Kindness is never wasted

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It is surprising how life works out, but one thing I have learned is that kindness is never wasted.

I had bought a friend a  monitor because they only had a small Macbook screen and having a larger monitor is easier on the eyes and more productive. They liked it, but then I received from work a larger monitor that didn’t work out for me. I gave it to my friend, and now my friend had a smaller screen that couldn’t be used. She didn’t want to have two screens on her desk, so she asked her friends to see if anyone wanted a monitor. No one wanted one. A week passes by and I figure I will just have to throw it away. On the day I was going to throw it away she said that one of her coworkers talked about how hard it was to work on her screen and this gave my friend the chance to be generous and give her the monitor she no longer needed. A gift was regifted and the person who received it loved it.

Another time was an office chair that was highly rated and so I bought it. I found it to be too hard and uncomfortable for me so I asked a friend and they wanted it. They love the chair and said it is the best chair they have had. I didn’t buy it for my friend, but friends always seem to appreciate it if I offer them something I no longer use.

This is not to share what a great person I am but rather to say that before we do what is easy and throw something away or something like that, we can take a second and consider if there is anyone who we know or don’t know who could use something. Another example is when I moved out of an apartment. I had bought some cheap furniture from Goodwill and it wasn’t trash but it wasn’t worth paying for a Uhaul to move it to my new location. I put it in the hallway with a sign “free furniture” and 15 minutes later when I was loading up my car to leave, most of it was gone. How many people needed those things that were garbage to me?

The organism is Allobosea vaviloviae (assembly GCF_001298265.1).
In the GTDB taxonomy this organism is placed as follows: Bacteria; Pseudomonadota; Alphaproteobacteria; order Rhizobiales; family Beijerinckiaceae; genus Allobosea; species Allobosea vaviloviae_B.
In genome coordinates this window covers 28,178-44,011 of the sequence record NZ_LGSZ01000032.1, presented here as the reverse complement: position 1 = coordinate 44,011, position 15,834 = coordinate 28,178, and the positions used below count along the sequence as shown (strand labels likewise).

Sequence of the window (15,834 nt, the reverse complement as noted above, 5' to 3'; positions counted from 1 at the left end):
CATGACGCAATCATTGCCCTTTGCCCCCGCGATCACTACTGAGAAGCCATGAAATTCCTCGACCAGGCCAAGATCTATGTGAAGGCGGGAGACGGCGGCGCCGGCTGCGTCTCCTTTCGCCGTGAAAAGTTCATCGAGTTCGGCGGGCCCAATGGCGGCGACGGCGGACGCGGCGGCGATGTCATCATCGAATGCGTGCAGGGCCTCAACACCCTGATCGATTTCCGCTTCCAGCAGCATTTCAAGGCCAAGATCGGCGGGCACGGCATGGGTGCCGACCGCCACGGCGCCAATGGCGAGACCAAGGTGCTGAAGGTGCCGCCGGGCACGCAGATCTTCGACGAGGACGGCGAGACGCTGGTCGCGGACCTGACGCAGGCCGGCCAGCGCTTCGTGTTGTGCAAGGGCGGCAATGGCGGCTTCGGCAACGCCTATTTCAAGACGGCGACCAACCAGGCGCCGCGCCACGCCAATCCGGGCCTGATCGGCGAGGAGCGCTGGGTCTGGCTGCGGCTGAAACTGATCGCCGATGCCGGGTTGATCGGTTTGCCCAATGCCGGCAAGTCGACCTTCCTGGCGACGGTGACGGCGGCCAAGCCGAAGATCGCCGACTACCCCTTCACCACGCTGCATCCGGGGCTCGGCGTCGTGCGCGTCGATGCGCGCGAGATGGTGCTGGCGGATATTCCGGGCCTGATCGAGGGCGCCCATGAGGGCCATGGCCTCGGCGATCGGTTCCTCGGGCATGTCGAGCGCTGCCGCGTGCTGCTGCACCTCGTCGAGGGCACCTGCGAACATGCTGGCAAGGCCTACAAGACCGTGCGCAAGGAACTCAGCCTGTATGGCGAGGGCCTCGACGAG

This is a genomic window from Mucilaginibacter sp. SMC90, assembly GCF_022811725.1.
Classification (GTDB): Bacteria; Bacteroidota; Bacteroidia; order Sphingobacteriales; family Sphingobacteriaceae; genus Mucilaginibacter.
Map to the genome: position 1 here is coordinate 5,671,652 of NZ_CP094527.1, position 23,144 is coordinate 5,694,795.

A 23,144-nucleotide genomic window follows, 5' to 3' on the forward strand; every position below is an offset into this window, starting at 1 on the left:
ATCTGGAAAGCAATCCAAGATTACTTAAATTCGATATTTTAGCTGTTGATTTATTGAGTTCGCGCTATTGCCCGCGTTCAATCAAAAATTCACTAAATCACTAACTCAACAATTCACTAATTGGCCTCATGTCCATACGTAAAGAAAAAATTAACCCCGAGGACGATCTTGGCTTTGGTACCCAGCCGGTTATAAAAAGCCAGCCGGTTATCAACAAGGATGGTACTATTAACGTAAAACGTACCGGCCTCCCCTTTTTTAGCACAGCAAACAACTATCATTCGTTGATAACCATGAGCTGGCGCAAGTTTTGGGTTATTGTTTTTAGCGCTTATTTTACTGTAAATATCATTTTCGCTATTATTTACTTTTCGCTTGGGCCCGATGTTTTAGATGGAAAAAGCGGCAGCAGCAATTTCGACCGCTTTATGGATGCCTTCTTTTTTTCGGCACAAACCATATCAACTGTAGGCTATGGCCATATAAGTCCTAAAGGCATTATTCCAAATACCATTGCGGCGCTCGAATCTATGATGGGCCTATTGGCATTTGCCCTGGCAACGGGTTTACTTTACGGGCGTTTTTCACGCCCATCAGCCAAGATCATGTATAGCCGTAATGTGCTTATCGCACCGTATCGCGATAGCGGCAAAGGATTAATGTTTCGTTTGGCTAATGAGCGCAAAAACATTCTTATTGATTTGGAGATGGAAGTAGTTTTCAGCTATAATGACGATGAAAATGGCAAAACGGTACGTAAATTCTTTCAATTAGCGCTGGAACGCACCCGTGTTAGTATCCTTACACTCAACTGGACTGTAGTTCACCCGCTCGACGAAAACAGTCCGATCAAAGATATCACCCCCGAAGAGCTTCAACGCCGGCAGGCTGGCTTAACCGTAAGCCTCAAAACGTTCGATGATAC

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When I used to live in Chicago I would routinely put things in front of my house or the alley with a piece of paper on them saying “Free/take me.” I was amazed. No matter what I put out, someone wanted it. I lived in a middle-class community and people seemed to appreciate anything that had any slight usefulness. Sometimes it was cheap furniture I had gotten tired of, and sometimes a bag that I no longer used. Things that would have easily been thrown away if someone wanted.

Again in Chicago when I moved into the house there was a lot of spare wood in the attic. I wanted to clean the attic out with the idea that one day I would improve it by adding insulation and more space like bedrooms. I looked online for a way to get rid of the wood and decided to use something called “Freecycle”. I described the wood as best I could and I found someone who wanted it. He came down in an SUV and chose certain pieces and I threw away the rest. I was thrilled that the old wood would be repurposed by this carpenter.

It is easy to just throw things away or take them to a thrift store but there are other options as well. To me, giving away things is a joy and it makes me feel good knowing that I have eased someone’s life a little. Sure I could have made a little money selling these things but honestly the pleasure it gave me in giving them away is worth far more. Giving to others is a pleasure, not a burden.